The words from Mark and Melissa overwhelmed Diane, and she began to cry a little, so she turned her head away and tried to look busy. Matthew went over to the display of paper products and grabbed a small box of facial tissues for her. “Thank you,” she said, then sniffed and dried her eyes.
Matthew nodded and took Melissa by the hand to head into his Dad’s office area to do homework.
Mark watched them round the corner and turned back to Diane. “Are you okay?”
“Oh yes,” Diane said with a sniff. “Complements are scarce at home.”
“I’m sorry about that.” Mark sounded sympathetic. “They shouldn’t be in general, but especially not at home.”
“I can see where Matthew gets his kindness.” Diane leaned over the counter. “I think my sister likes him. You know. Like a girl likes a boy,” she said in a soft whisper.
“Oh,” Mark said, caught somewhat off guard. “Well, I guess I’ll need to have ‘that’ conversation with him soon. At least it’s a nice girl like your sister.”
Diane laughed a little. “She’s nice, but she’s tough too.”
“Matthew can use the challenge. Besides, if she’s anything like you, it’s worth any potential negative,” Mark said as he backed away and turned to head to the garage. “I mean that. Your idea for these two bays is very progressive. I’m encouraged that it will be successful. All I need now, really, is someone to operate that final garage bay for all the things I can’t do.”
Diane took on that intense look that she had when she focused on something. Mark could almost feel the look on him. The bell on the door rang as the customer came in to pay for his fuel. With Diane turned away to collect the payment, Mark headed back out to the garage.
About As Life Goes: Elementary
“Every new beginning starts from nothing. Understanding that you can have everything in the love of one person, isn’t that worth the risk of personal capital? Isn’t that kind of love worth it?” – Diane Wakeford
“Have I ever told you, you’re the nicest boy I’ve ever met?” – Melissa Bancroft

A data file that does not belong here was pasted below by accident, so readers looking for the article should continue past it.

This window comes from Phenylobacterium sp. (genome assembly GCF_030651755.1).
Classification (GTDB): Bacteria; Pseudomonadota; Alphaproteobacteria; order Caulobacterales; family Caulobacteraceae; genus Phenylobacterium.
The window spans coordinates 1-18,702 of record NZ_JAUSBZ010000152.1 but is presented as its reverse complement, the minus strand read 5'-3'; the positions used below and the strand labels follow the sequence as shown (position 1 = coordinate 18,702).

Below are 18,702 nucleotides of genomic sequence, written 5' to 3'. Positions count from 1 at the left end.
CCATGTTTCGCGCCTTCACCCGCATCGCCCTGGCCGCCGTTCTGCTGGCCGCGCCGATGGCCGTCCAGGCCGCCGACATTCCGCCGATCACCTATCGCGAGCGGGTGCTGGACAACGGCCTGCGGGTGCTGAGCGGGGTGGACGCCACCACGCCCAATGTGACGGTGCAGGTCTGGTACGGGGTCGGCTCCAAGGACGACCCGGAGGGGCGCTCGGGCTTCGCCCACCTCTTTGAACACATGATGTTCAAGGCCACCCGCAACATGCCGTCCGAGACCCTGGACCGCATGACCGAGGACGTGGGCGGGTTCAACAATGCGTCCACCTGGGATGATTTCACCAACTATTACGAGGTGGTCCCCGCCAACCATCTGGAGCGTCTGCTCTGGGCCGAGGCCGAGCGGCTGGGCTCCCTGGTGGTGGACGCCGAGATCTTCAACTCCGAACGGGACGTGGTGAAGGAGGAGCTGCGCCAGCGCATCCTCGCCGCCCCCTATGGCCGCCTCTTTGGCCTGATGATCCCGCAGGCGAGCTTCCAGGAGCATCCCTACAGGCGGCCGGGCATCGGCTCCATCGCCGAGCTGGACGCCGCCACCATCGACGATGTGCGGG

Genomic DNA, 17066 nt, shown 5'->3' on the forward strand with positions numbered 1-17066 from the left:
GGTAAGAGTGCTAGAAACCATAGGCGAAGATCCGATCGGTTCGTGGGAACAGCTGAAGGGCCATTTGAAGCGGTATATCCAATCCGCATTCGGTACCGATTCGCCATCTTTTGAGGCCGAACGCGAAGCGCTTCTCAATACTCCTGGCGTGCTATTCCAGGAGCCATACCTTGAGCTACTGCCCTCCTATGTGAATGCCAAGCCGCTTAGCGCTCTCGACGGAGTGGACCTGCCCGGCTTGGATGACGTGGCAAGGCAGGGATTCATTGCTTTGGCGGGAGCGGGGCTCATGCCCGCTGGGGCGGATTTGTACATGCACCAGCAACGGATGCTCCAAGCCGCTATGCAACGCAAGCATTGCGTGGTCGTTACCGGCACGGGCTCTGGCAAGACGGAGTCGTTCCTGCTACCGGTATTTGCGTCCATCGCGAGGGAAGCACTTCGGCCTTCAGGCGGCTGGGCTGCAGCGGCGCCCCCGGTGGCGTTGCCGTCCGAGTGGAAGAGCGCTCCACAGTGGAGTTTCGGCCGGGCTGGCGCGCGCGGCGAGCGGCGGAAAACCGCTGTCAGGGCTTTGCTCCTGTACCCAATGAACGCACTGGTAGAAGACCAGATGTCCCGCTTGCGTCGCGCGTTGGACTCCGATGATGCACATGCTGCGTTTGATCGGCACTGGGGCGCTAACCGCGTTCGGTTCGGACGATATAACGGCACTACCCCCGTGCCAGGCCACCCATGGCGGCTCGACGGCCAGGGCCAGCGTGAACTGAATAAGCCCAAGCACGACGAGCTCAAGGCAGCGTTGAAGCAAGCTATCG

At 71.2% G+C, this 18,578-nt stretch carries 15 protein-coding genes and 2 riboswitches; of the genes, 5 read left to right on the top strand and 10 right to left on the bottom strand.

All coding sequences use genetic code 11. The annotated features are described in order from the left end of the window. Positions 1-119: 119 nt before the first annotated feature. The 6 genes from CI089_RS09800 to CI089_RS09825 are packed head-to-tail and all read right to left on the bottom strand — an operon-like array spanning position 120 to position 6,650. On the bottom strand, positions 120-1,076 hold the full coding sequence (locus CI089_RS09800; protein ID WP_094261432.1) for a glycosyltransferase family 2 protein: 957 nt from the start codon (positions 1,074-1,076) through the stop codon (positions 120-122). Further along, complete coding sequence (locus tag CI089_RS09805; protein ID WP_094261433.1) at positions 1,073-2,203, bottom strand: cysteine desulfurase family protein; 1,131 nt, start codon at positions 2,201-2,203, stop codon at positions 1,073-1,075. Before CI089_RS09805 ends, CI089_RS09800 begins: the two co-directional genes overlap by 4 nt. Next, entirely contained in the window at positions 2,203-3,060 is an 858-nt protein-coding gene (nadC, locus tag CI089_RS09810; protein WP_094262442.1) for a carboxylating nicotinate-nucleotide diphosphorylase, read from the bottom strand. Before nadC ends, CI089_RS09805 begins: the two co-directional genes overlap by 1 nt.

“I will have the friends I want. I don’t care what boy likes me or what boy I like. You’re an awesome friend. I am not giving you up because we’re going to different schools or for any one person either.” – Elizabeth Wellsworth
Mark Sanford returns to his hometown with his son Matthew in tow to rebuild their lives. Recently divorced, and with the mother totally abandoning her parental responsibilities, both father and son are beginning their fresh start together.
Matthew begins to make new friends in the neighborhood and at school while he tries to find his place among people that have been friends with one another for years at elementary school.
Mark takes over the reins of the former family corner store with the help of a young woman looking for work. The ability to love and trust that woman entering his life is difficult for him because of all he has lost. For Matthew, that “first love” is difficult to understand without a motherly influence and with a father that has been deeply hurt.
As Life Goes: Elementary – Links to Excerpts
As Life Goes: Elementary – Excerpt I
As Life Goes: Elementary – Excerpt II
As Life Goes: Elementary – Excerpt III
Books and links
Before Another Sunset (The Sunset Series Book 1)
Another Sunset (The Sunset Series Book 2)
I Hero: The Beginning
I Hero: Nathan Returns
As Life Goes: Elementary
As Life Goes: The End of the Innocence – (expected November 2015)
As Life Goes: The Reunion – (expected April 2016)
As Life Goes: The Wedding (expected July 2016)
As Life Goes: The Funeral (expected October 2016)
I Hero: Untitled Book 3 (Expected first half 2016)
I Hero: Untitled Book 4 (Expected second half 2016)
I Hero: Untitled Book 5 (Expected first half 2017)
Social Media links
Twitter – @GUNDERSTONE https://twitter.com/gunderstone/
Facebook Author page – https://www.facebook.com/jzandri
LinkedIn – https://www.linkedin.com/in/jasonzandri
Google+ – https://plus.google.com/+JasonZandri/
Author blog – The GUNDERSTONE Review https://gunderstone.wordpress.com/
ABOUT JASON ZANDRI
Jason has been working in the information technology field in one form or the other since 1996. He is currently employed full time at Bloomberg LP as a Systems Engineer in the R&D group. Jason lives in Wallingford Connecticut, with his wife Renata. He is the father to four children, three boys and 1 girl – 11 years (Andrew), 9 years (Angela), 7 years (Adam) and 6 years old (Alex).